July 6th, 2011
07:55 AM ET
Anthony Youn, M.D., is a plastic surgeon in Metro Detroit. He is the author of “In Stitches,” a humorous memoir about growing up Asian American and becoming a doctor.
Ten years ago, as part of a Burn Unit team, I faced a moral dilemma.
Should a doctor give a patient’s loved ones hope no matter the situation? Or should he allow them to say goodbye when a situation seems hopeless?
The decision we made haunts me to this day.
I stand with my attending surgeon, Dr. M., a physician who has spent more than 25 years in the Burn Unit. We’re gowned, gloved, and waiting in silence with the rest of the team for our patient to arrive. The double doors fly open, and the EMTs wheel in our patient - Jerry, in his mid-30s, the victim of an industrial explosion.
Severe burns cover over 90% of Jerry’s body. I can see that Jerry is awake and able to speak through a large plastic mask blowing oxygen into his face. I help the EMTs and nurses sweep him from the stretcher to the table.
I look at Dr. M. I’ve been in the Burn Unit only a few days, but anyone could read the concern on his face. Jerry is fighting for his life.
The nurses spring into action. They cut off the remainder of Jerry’s charred clothing, place another IV and insert a catheter into his bladder. As Dr. M assesses the extent of the burns, Jerry thrashes in agony. The Burn Unit secretary pulls me aside. “His family is here. His wife and young daughter are in the waiting room.”
I look at Jerry. His breathing becomes more labored.
“We need to intubate,” Dr. M says.
The anesthesiologist, the respiratory therapist and Dr. M ready the ventilator.
I know what this means. A patient who has suffered severe burns over 90% of his body faces approximately a 15% chance of survival. If Dr. M puts Jerry to sleep on the ventilator, chances are he will never wake up.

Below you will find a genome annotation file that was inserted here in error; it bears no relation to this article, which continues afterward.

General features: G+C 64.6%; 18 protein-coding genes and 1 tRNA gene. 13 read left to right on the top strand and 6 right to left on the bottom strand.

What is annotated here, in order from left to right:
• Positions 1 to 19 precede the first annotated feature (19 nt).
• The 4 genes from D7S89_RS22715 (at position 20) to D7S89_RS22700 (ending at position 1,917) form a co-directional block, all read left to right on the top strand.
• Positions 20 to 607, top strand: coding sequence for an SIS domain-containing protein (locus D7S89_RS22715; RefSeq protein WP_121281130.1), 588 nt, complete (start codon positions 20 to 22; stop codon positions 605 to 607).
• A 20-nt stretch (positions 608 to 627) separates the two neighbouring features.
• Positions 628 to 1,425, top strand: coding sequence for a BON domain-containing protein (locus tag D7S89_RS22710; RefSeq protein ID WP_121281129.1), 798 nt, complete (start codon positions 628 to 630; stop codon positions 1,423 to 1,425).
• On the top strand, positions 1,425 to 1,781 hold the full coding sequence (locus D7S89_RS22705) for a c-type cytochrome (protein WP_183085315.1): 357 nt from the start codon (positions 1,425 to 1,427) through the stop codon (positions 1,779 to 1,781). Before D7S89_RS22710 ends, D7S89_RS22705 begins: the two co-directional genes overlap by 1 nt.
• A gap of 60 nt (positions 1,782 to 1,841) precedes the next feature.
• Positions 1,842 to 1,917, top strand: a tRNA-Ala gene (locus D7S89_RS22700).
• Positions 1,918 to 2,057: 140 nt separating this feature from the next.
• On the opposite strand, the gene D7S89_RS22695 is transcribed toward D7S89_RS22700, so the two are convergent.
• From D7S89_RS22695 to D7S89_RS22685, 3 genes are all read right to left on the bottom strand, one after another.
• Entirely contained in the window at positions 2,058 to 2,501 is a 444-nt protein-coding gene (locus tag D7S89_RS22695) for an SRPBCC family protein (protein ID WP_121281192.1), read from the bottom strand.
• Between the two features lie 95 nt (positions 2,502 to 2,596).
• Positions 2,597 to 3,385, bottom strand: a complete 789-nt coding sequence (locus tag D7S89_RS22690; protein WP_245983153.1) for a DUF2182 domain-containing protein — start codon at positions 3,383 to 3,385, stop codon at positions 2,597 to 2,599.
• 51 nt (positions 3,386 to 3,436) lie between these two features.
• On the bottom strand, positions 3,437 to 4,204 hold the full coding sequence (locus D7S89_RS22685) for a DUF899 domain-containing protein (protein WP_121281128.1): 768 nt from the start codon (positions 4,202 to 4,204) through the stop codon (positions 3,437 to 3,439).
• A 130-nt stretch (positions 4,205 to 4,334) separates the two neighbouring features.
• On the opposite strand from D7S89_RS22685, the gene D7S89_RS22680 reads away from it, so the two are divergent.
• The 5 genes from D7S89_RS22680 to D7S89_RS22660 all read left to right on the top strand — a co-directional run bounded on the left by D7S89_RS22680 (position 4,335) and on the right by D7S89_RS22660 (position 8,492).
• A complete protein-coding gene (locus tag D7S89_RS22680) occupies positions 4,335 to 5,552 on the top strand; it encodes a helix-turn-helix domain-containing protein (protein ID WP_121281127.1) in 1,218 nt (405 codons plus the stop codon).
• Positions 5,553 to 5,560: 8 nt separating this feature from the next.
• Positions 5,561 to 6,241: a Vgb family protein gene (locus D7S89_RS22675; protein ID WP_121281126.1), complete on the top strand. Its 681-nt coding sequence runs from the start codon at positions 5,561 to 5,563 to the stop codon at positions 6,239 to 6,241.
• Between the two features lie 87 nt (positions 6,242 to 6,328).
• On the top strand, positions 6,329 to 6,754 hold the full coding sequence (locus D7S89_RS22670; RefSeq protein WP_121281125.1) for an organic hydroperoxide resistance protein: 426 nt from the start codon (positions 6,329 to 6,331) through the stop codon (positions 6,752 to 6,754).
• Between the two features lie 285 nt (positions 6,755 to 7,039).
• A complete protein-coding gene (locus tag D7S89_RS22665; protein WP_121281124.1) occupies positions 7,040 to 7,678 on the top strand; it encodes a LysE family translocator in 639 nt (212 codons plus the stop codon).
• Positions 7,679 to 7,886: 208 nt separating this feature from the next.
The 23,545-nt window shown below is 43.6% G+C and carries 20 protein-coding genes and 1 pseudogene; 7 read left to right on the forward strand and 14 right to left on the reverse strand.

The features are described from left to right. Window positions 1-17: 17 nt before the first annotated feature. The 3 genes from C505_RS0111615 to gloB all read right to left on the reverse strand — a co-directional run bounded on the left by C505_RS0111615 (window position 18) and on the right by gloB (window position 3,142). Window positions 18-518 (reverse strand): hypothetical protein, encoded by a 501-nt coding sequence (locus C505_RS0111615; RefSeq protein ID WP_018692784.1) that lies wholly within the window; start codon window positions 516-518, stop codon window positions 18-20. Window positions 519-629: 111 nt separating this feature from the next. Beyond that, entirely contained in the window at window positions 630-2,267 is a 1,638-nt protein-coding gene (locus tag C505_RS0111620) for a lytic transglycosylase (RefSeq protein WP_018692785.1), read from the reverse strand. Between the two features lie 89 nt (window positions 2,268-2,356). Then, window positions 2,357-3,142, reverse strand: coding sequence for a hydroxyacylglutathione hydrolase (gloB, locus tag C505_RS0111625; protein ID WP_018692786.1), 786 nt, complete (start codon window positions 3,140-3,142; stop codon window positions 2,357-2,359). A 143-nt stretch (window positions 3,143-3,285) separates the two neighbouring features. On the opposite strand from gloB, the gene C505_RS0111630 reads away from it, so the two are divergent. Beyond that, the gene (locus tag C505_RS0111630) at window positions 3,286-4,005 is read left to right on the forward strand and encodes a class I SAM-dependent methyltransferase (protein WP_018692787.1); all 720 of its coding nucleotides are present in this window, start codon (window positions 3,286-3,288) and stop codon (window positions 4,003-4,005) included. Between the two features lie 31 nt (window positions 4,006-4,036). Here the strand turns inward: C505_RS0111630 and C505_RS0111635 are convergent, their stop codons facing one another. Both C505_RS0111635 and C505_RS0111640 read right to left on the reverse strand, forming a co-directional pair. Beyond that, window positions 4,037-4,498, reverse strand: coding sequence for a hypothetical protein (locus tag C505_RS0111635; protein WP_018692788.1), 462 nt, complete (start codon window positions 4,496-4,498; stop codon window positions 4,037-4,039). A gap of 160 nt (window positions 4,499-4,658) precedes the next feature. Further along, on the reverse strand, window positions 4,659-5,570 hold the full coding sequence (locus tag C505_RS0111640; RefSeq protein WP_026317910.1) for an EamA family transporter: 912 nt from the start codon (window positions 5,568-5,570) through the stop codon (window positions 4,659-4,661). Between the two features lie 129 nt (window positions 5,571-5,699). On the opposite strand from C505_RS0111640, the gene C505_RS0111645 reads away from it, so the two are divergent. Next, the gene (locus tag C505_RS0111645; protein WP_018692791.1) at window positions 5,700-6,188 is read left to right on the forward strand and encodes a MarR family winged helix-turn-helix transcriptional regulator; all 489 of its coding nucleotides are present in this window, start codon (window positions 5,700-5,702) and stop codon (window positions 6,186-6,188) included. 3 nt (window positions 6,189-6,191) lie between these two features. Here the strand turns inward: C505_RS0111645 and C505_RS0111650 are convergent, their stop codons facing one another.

I’m new on the Burn Unit and we are working against the clock, but I am part of the team and the moral dilemma hits me head on. I have to ask.
“Before you intubate him, do you think we should have his wife and daughter come in to say goodbye?”
Dr. M stops. He considers my question.
“No, Tony,” he says. “They don’t want to hear that. He’s in terrible shape and can barely speak. We need to give them hope.”
I look at the head nurse. She nods.
Dr. M and the anesthesiologist sedate Jerry, insert a breathing tube and attach it to the ventilator. Dr. M walks out to the waiting room to speak to his wife and daughter.
In a few minutes, he returns with Jerry’s wife. They walk to Jerry’s bedside where Dr. M pulls a chair over for her. She sits heavily, looks at her peacefully sleeping husband and holds his bandaged hand. When I leave a few minutes later to prepare physician orders, Jerry’s wife is still sitting by his side.
He dies less than 24 hours later.
I have no doubt that Dr. M believed he was doing the right thing. He’s an experienced, compassionate physician who’s saved thousands of lives.
Would it have been preferable for Jerry’s wife to see him sedated, peaceful and for her to cling to the slight hope that he might survive? Or would it have eased her loss to have had the opportunity to say goodbye, even if it meant seeing him in grave pain?
Ten years later, I still wonder.
Editor's note: The patient's name and other identifying details have been changed to protect his privacy.
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